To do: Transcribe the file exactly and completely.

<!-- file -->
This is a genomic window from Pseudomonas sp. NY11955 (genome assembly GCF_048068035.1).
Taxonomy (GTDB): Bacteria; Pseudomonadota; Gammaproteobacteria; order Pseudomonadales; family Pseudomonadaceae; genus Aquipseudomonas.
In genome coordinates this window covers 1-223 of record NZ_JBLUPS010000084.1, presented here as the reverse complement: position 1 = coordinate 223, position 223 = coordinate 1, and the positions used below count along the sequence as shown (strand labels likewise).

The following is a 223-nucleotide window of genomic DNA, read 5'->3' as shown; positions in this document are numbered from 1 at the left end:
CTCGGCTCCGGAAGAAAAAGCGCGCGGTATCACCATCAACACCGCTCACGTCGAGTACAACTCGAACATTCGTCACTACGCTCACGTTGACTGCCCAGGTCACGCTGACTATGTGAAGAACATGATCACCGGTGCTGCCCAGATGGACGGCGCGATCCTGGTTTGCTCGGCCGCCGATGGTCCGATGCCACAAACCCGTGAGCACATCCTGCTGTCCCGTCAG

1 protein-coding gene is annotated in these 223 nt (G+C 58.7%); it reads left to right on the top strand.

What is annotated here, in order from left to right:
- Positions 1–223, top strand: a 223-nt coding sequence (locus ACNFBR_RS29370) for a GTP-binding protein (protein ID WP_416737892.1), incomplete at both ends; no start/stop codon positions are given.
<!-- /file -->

This is a genomic window from Pseudomonas sp. NY11955 (genome assembly GCF_048068035.1).
Taxonomy (GTDB): Bacteria; Pseudomonadota; Gammaproteobacteria; order Pseudomonadales; family Pseudomonadaceae; genus Aquipseudomonas.
In genome coordinates this window covers 1-223 of record NZ_JBLUPS010000084.1, presented here as the reverse complement: position 1 = coordinate 223, position 223 = coordinate 1, and the positions used below count along the sequence as shown (strand labels likewise).

The following is a 223-nucleotide window of genomic DNA, read 5'->3' as shown; positions in this document are numbered from 1 at the left end:
CTCGGCTCCGGAAGAAAAAGCGCGCGGTATCACCATCAACACCGCTCACGTCGAGTACAACTCGAACATTCGTCACTACGCTCACGTTGACTGCCCAGGTCACGCTGACTATGTGAAGAACATGATCACCGGTGCTGCCCAGATGGACGGCGCGATCCTGGTTTGCTCGGCCGCCGATGGTCCGATGCCACAAACCCGTGAGCACATCCTGCTGTCCCGTCAG

1 protein-coding gene is annotated in these 223 nt (G+C 58.7%); it reads left to right on the top strand.

What is annotated here, in order from left to right:
- Positions 1–223, top strand: a 223-nt coding sequence (locus ACNFBR_RS29370) for a GTP-binding protein (protein ID WP_416737892.1), incomplete at both ends; no start/stop codon positions are given.